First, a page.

The Stanley Cup Final offers fascinating story lines and opportunities to analyze the teams and the NHL in 2014. With each game during the series, Hockey Prospectus will look at what the statistics say about the direction of the series, the league and who will raise the Cup.
Game 3: Kings 3 Rangers 0
At the time of the second Kings goal, they had the shot attempt lead 10-4. For the remainder of the game, the Rangers completely dominated the puck, with a 55 to 23 Corsi advantage thereafter. The swing in possession is the perfect example of score effects – the Kings went into a shell and hoped that their goaltender Jonathan Quick could shut the door. As we have seen in the post-season this year, going into “lockdown” mode, does not always work. Just ask the Rangers, who blew two-goal leads three times in the first two games. If the Kings aren’t a little more aggressive with the lead going forward, they may find themselves on the wrong side of a blown lead.
Call this a musing more than analysis, but you have to wonder what Jonathan Quick’s save percentage would be if he had played against the Flyers, Penguins and Canadiens rather than the Sharks, Ducks and Blackhawks. The stat community has ridden Quick pretty hard about his human save percentage (currently .910 for the playoffs), yet we never seem to wonder aloud about the caliber of offenses he faced compared to those that Henrik Lundqvist went up against. Save percentage is a heck of a good stat with a large enough sample size, but common sense would suggest that facing better teams (the No. 1 and 2 Fenwick Close team and the club with the best regular season record) would make life a little more difficult on a netminder than going up against a team (the Flyers) that literally had a negative 5v5 goal differential this season. As goes most things, the truth is probably in the middle with Quick – he isn’t the second best goalie in the world, he also is better than average.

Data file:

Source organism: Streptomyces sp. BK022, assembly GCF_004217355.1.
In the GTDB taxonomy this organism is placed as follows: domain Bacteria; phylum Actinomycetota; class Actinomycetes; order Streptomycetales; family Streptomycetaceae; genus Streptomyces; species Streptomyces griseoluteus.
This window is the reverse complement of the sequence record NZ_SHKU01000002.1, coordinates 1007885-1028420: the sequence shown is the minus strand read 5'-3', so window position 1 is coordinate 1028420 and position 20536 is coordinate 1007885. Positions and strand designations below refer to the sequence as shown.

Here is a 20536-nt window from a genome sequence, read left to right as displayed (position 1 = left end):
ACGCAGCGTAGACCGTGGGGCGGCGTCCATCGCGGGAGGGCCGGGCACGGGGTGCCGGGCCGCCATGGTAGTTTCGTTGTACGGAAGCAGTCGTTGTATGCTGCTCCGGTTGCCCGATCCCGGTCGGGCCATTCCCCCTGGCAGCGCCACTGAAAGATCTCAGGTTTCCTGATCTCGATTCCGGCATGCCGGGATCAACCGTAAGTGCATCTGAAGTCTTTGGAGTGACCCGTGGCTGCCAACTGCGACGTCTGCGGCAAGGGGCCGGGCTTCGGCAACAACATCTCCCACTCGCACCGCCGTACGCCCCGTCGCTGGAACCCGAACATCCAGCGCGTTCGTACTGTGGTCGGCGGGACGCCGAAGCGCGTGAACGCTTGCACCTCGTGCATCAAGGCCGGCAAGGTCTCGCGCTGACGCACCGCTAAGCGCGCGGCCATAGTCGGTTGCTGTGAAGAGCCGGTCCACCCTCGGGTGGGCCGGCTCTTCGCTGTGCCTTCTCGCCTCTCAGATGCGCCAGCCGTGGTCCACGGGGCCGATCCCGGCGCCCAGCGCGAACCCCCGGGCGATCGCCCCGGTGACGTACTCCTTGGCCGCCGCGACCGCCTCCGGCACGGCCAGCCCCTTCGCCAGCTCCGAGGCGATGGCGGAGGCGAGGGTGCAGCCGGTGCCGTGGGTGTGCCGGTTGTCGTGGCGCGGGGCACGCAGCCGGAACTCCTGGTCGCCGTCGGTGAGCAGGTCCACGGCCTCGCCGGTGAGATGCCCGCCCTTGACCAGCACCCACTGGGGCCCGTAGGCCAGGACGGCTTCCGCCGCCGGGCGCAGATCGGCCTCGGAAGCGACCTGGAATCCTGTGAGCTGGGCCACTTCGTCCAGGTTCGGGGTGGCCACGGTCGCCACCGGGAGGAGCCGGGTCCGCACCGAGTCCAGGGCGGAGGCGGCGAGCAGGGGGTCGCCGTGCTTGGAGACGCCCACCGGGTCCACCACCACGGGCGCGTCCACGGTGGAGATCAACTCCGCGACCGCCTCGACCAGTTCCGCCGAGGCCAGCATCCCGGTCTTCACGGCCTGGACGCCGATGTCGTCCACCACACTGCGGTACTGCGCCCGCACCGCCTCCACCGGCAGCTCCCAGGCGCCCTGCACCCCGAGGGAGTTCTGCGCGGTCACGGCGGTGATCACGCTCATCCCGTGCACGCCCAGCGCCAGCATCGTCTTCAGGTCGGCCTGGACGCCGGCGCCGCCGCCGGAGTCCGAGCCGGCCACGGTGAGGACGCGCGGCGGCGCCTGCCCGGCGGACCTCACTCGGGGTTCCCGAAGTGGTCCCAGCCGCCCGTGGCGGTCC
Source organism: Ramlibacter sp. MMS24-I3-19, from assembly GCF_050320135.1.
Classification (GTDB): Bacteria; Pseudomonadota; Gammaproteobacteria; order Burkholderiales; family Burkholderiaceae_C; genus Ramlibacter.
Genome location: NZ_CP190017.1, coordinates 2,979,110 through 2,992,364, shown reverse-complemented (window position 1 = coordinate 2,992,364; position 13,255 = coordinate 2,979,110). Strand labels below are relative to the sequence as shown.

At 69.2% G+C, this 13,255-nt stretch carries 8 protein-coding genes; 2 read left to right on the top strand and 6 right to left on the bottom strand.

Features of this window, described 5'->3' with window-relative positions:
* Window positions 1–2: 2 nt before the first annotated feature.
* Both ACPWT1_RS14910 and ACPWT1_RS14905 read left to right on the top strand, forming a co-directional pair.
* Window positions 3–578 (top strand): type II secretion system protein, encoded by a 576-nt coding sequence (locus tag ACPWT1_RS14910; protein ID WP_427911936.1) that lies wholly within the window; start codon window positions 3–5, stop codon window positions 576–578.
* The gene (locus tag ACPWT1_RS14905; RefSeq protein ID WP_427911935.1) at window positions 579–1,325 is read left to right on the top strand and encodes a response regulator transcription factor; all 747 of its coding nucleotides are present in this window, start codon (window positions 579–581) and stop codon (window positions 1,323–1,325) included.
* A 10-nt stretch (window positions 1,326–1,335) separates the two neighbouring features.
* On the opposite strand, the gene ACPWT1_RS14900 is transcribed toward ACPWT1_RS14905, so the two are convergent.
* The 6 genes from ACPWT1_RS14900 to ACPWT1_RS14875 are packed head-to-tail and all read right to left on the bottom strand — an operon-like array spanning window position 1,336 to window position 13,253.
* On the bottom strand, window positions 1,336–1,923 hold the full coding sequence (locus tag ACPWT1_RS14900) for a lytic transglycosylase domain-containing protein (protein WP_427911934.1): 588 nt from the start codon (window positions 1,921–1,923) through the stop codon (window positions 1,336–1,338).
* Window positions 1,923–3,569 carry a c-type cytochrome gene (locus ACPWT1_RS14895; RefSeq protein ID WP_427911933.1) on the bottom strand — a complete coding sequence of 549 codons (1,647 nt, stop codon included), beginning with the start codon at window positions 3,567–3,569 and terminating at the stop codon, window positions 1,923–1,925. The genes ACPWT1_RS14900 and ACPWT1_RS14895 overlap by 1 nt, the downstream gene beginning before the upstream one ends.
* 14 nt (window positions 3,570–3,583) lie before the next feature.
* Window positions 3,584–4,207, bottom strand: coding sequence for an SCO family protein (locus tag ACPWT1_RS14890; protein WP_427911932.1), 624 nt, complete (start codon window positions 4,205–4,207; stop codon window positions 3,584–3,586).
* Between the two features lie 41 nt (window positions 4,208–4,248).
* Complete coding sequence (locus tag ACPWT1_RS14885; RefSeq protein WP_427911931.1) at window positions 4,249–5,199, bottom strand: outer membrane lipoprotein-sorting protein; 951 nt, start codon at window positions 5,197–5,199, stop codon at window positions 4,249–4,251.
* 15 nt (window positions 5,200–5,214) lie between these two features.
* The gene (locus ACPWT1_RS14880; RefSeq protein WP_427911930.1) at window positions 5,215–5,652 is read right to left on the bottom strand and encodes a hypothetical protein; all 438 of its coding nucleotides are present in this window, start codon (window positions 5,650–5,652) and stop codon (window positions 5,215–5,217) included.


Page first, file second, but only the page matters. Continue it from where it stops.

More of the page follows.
With the Kings up 3-0, it is easy to be down on pretty much every Rangers player in one way or another, but Anton Stralman has shown great improvement from his past years with Toronto and Columbus. Stralman has a -16.6% Relative Zone Start percentage, receiving an O-zone start of 39.8% and a +3.0 Relative Corsi. His Goals For percentage during the playoffs is also 64.0%. The Rangers will have a decision to make on Stralman – he is an Unrestricted Free Agent this off-season. Is he too good a fit with Marc Staal to let walk? Will another team see his post-season performance and overpay?
Part of the reason the Rangers are in the Cup Finals – maybe a big part – is coaching. Alain Vigneault is one of the best out there. However, playing Brad Richards 8.8 minutes on the power play, which led the Rangers, makes no darn sense. Richards is FAR from Stamkos or Ovechkin, elite scoring forwards who spent nearly the entire power play on the ice. He has turned the puck over often and created very few chances directly. It just does not make sense.
The Kings are one game away from winning the Stanley Cup. All the conversations about what makes a team great, what moves teams made, injuries, free agents, strategy and on and on and on…it culminates with one game where a team can raise the Cup. It is the best moment in sports and whether you like analytics or not, it is the absolute best.
Anze Kopitar for Conn Smyhe.